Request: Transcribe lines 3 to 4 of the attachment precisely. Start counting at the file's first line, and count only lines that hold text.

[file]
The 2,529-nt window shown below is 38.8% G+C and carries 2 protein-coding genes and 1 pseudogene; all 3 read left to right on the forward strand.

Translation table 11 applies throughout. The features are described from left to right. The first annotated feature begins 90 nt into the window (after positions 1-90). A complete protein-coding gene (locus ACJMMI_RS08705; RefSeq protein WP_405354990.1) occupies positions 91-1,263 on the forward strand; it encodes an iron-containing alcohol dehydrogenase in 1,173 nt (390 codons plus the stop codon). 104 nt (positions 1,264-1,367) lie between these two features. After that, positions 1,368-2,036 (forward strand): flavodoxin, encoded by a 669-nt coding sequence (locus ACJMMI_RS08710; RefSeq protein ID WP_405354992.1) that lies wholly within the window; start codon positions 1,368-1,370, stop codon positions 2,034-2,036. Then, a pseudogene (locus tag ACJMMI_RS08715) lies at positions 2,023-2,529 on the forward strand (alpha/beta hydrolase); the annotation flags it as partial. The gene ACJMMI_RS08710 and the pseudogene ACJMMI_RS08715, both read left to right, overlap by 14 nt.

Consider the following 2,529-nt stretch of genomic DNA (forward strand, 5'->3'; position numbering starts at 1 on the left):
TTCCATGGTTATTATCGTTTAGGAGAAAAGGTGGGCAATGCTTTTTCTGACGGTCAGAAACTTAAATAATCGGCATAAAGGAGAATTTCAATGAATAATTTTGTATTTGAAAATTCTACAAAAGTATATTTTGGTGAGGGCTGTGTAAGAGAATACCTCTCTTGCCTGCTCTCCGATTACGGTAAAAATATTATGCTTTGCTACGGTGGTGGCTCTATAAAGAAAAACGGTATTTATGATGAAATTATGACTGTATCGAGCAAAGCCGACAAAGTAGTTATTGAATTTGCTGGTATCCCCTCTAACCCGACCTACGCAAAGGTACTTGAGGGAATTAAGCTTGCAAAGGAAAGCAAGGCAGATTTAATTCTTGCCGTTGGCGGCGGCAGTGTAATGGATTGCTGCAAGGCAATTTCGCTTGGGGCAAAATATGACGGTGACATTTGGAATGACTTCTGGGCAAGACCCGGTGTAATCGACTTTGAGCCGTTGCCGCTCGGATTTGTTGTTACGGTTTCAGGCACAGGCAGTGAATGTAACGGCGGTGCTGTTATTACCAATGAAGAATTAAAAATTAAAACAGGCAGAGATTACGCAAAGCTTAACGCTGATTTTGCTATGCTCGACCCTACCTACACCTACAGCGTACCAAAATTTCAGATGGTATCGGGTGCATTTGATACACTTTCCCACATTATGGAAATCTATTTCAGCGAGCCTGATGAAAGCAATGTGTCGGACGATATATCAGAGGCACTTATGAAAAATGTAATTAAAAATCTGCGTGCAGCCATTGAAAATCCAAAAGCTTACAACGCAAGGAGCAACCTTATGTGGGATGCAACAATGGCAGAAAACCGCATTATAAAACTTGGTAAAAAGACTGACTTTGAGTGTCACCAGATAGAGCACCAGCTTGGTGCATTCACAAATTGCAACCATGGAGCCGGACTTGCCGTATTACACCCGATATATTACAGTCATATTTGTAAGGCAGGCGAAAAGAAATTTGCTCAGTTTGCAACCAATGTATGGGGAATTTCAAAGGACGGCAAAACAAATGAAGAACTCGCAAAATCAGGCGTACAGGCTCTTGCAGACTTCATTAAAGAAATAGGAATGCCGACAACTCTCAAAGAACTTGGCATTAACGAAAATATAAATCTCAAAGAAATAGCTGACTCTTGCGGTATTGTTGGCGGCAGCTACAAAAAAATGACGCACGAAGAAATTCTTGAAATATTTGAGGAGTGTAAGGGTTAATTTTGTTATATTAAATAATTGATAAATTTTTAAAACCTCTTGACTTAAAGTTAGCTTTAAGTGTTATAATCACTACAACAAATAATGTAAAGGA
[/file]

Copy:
Consider the following 2,529-nt stretch of genomic DNA (forward strand, 5'->3'; position numbering starts at 1 on the left):
TTCCATGGTTATTATCGTTTAGGAGAAAAGGTGGGCAATGCTTTTTCTGACGGTCAGAAACTTAAATAATCGGCATAAAGGAGAATTTCAATGAATAATTTTGTATTTGAAAATTCTACAAAAGTATATTTTGGTGAGGGCTGTGTAAGAGAATACCTCTCTTGCCTGCTCTCCGATTACGGTAAAAATATTATGCTTTGCTACGGTGGTGGCTCTATAAAGAAAAACGGTATTTATGATGAAATTATGACTGTATCGAGCAAAGCCGACAAAGTAGTTATTGAATTTGCTGGTATCCCCTCTAACCCGACCTACGCAAAGGTACTTGAGGGAATTAAGCTTGCAAAGGAAAGCAAGGCAGATTTAATTCTTGCCGTTGGCGGCGGCAGTGTAATGGATTGCTGCAAGGCAATTTCGCTTGGGGCAAAATATGACGGTGACATTTGGAATGACTTCTGGGCAAGACCCGGTGTAATCGACTTTGAGCCGTTGCCGCTCGGATTTGTTGTTACGGTTTCAGGCACAGGCAGTGAATGTAACGGCGGTGCTGTTATTACCAATGAAGAATTAAAAATTAAAACAGGCAGAGATTACGCAAAGCTTAACGCTGATTTTGCTATGCTCGACCCTACCTACACCTACAGCGTACCAAAATTTCAGATGGTATCGGGTGCATTTGATACACTTTCCCACATTATGGAAATCTATTTCAGCGAGCCTGATGAAAGCAATGTGTCGGACGATATATCAGAGGCACTTATGAAAAATGTAATTAAAAATCTGCGTGCAGCCATTGAAAATCCAAAAGCTTACAACGCAAGGAGCAACCTTATGTGGGATGCAACAATGGCAGAAAACCGCATTATAAAACTTGGTAAAAAGACTGACTTTGAGTGTCACCAGATAGAGCACCAGCTTGGTGCATTCACAAATTGCAACCATGGAGCCGGACTTGCCGTATTACACCCGATATATTACAGTCATATTTGTAAGGCAGGCGAAAAGAAATTTGCTCAGTTTGCAACCAATGTATGGGGAATTTCAAAGGACGGCAAAACAAATGAAGAACTCGCAAAATCAGGCGTACAGGCTCTTGCAGACTTCATTAAAGAAATAGGAATGCCGACAACTCTCAAAGAACTTGGCATTAACGAAAATATAAATCTCAAAGAAATAGCTGACTCTTGCGGTATTGTTGGCGGCAGCTACAAAAAAATGACGCACGAAGAAATTCTTGAAATATTTGAGGAGTGTAAGGGTTAATTTTGTTATATTAAATAATTGATAAATTTTTAAAACCTCTTGACTTAAAGTTAGCTTTAAGTGTTATAATCACTACAACAAATAATGTAAAGGA